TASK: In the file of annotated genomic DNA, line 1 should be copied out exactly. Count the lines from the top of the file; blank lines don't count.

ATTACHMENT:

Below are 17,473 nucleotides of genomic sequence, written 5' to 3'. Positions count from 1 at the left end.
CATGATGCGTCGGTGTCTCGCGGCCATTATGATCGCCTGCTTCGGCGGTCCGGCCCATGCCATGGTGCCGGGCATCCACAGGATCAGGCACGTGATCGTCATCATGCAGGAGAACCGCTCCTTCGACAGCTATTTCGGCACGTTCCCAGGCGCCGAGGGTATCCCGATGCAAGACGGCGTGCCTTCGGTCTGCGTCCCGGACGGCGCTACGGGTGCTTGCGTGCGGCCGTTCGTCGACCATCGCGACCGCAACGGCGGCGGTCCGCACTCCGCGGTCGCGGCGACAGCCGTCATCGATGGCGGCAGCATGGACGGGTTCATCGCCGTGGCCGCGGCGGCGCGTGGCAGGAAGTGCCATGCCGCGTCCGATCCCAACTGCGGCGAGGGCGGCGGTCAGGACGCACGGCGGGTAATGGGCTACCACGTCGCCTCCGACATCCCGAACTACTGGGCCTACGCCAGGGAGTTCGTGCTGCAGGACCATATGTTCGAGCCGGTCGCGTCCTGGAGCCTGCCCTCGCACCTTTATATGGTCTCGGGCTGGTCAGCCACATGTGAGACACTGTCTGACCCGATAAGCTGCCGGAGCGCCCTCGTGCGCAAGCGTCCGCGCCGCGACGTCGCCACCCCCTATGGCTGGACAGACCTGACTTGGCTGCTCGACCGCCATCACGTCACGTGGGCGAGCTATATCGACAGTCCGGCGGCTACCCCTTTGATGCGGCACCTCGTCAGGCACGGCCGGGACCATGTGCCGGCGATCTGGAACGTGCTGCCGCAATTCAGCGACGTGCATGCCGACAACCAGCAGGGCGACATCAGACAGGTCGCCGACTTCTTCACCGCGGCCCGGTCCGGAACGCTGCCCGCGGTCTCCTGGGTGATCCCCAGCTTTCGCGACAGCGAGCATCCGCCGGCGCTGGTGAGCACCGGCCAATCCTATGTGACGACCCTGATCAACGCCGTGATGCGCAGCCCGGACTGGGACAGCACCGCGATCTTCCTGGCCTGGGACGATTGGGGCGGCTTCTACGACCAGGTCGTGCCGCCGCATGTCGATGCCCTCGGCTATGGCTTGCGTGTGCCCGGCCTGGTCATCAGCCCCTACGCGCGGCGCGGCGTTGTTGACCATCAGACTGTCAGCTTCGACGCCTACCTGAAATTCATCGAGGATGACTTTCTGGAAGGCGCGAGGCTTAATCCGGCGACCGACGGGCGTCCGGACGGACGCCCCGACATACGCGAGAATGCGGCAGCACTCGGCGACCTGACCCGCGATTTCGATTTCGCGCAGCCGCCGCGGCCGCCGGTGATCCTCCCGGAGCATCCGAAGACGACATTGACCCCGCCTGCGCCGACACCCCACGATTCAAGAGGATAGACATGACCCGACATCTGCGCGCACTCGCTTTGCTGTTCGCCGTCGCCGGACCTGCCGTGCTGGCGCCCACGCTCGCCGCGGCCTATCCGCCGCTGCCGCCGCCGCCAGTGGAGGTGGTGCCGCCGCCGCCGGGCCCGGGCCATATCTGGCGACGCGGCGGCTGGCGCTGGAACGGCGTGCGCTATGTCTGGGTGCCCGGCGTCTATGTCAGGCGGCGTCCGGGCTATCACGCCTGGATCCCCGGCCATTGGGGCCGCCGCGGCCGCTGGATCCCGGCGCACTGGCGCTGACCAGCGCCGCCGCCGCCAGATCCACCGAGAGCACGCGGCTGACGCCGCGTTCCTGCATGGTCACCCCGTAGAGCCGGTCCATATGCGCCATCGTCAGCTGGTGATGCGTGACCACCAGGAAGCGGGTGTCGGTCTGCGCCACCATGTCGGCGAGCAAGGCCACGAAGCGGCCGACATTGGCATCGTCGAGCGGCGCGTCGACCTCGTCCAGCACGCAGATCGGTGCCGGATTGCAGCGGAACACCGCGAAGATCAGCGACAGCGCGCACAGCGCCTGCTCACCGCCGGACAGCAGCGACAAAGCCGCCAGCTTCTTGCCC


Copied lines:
Below are 17,473 nucleotides of genomic sequence, written 5' to 3'. Positions count from 1 at the left end.